6. I stumbled upon your blog and have to say what a wonderful thing it is for you to share your dad’s letters. It does open eyes as to how things have changed and stayed the same. I once found a large box of letter from my dad to my mom while he was in Vietnam. The insight that can be pulled from pages such as you are sharing is amazing.

    • Thank you so much for your kind comment. I am getting to know the person my dad was before he went overseas. I know that the war changed him and I am glad I have this insight into who he was before he laid his life on the line for our country. Thank you once again!

  7. Terribly interesting read. Brrr. I feel bad when he is so cold!

    Such a good reminder how important one letter can be. I enjoyed your personal, interspersed comments, too. Thanks for sharing.

    • It is hard to read when he is dealing with such hardships. But it is part of the story that needs to be told.

  8. Thank you for informing me about you blog. What can I can but – WOW.

  9. Hi Nancy;
    I have a friend who was a member of Company B, 137th Infantry, 35th Division of the Kansas National Guard and stationed at Camp Robinson. This is his recount of the Yoo Hoo incident: From Robert Mott – I just got around to reading the attachment concerning the “Yoo Hoo” incident in July, 1941. My memory is different but the material you sent was essentially accurate. The unit involved was the 110h Quartermaster Regiment,a unit of the 35th Infantry Division at Camp Robinson. The 35th had engaged in the Arkansas-Louisiana maneuvers and was returning to Camp Robinson after being out in the field for 6-8 weeks. My recollection is that General Lear ordered those involved from the 110th QM to truck back to Memphis with the command that the unit walk from Memphis to Camp Robinson. So, the unit was trucked back and the walk began only to have General Lear lift his order after 15 miles or so. I don’t think Lear ever came to Little Rock or Robinson in connection with this incident.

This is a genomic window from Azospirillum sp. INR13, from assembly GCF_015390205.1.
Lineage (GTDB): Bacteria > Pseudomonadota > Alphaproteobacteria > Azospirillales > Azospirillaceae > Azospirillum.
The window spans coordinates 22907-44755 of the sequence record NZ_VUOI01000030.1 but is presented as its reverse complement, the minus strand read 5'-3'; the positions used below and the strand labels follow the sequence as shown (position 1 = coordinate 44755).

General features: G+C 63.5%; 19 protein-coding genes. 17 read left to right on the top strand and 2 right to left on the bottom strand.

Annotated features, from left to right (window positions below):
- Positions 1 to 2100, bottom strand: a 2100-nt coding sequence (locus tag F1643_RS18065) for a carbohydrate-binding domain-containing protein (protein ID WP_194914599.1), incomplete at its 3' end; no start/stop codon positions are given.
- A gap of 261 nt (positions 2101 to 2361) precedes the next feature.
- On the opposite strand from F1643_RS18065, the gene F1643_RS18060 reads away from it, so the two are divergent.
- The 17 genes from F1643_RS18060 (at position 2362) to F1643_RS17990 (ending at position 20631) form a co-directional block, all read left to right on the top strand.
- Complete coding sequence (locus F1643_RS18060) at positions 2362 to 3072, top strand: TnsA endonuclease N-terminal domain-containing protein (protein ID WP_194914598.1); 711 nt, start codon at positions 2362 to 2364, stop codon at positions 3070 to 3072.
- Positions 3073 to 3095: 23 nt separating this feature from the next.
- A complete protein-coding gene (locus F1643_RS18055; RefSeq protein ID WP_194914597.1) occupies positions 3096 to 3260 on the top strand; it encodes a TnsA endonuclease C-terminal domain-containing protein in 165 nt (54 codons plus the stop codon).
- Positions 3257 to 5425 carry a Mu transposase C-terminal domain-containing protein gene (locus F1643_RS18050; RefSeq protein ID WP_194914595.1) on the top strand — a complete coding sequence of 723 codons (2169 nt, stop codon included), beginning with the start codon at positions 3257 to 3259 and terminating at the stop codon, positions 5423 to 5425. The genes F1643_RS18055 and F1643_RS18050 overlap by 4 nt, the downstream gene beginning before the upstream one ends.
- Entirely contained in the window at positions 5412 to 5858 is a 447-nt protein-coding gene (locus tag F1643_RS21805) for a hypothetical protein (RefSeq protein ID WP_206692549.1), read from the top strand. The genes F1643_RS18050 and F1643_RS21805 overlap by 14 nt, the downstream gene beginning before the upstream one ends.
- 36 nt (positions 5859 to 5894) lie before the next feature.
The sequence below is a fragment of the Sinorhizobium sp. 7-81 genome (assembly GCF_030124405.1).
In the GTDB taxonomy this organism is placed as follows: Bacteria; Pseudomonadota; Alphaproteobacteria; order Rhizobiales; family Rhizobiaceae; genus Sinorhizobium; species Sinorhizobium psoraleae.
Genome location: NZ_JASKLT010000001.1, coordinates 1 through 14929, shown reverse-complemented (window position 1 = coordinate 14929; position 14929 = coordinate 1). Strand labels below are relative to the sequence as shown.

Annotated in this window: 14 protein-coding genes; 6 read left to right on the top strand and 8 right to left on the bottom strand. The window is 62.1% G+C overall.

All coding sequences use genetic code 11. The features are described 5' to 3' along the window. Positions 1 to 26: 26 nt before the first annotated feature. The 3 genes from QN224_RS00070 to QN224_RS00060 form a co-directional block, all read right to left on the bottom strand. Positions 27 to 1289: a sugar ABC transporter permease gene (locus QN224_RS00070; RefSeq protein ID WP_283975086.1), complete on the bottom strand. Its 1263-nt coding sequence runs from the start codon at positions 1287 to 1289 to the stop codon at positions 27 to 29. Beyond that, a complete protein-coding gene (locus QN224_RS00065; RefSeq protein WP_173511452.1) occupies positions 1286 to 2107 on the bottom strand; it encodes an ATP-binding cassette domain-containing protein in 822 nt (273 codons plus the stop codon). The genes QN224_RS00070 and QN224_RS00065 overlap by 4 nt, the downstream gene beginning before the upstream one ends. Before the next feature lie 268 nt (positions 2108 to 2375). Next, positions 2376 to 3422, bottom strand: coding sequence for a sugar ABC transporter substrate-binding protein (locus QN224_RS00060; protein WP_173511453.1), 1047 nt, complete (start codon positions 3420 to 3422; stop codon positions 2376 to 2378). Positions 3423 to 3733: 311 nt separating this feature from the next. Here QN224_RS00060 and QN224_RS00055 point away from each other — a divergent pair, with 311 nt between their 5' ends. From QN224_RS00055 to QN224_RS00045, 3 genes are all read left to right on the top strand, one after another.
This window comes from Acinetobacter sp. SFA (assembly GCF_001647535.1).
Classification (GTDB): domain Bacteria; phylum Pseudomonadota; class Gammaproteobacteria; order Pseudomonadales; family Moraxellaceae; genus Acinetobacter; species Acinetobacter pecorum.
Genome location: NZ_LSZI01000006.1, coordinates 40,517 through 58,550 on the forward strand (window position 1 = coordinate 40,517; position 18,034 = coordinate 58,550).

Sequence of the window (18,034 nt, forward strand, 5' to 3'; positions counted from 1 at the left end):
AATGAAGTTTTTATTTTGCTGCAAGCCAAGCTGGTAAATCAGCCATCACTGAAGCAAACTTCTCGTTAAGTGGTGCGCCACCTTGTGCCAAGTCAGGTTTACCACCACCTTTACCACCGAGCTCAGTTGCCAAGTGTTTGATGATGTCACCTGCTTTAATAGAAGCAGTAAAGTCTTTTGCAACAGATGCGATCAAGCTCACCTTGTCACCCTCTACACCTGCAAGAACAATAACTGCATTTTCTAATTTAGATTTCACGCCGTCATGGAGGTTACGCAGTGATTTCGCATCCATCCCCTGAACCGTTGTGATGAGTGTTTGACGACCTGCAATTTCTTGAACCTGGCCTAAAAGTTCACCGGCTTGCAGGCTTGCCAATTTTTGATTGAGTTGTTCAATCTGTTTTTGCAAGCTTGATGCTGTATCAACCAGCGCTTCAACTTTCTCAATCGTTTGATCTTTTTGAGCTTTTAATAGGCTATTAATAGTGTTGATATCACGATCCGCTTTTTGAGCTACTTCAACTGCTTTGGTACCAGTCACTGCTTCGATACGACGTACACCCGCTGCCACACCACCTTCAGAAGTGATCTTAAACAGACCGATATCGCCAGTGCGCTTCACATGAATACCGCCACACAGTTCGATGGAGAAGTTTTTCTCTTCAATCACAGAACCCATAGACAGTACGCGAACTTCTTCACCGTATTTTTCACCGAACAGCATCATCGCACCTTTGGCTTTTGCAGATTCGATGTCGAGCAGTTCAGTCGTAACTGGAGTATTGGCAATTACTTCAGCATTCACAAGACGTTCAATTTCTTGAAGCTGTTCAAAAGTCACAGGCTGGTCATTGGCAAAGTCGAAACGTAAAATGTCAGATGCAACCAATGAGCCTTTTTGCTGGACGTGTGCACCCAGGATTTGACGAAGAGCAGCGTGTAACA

I kept a scrapbook with many newspapers and pictures about “Yoo Hoo.” It affected only the 110th QM but no other units of he 35th. My scrapbook is now in the Lyon County Historical files. I would say that the information in the scrapbook was a somewhat less flamboyant summary of the incident—but the YOO HOOers generated plenty of reaction—pro and con— back in 1941.
    As infantrymen, Company B members had walked their asses off during the maneuvers in the two states and we could have done 15 miles without a blister. No sweat.

    Hope you’ve had a good summer at UC Davis and that your future is bright. Keep in touch.Yoo Hoo!!!!!!!!!!!!

    • Wow Nan, Thank you so much! My father was part of the 110th Quartermaster. Although he was on furlough the day it happened he was aware of the incident as it made news all over the US granting the 110th QM and General Lear the nicknames Yoo Hoo Lear and the 110th Yoo Hoo regiment. This incident was the theme of most of their reunions after the war. It was also told to us as a bedtime story and it now touches my heart.

      I am not sure what you meant by the UC Davis remark. I do not go to school. Was this meant for someone else?

      Here is a link to my rendition of the Yoo Hoo incident

      Thank you so much for your comment. There are so few of the 110th and those who were involved.

      • Hi Nancy; I copied the entire e mail from Robert which was to me. So the UCDavis remarks are addressed to me. Where did you go to school?

      • OIC hahahaha I got a little confused. I went to a community college in Azusa and did two semesters in Oregon. Thanks once again for this wonderful information!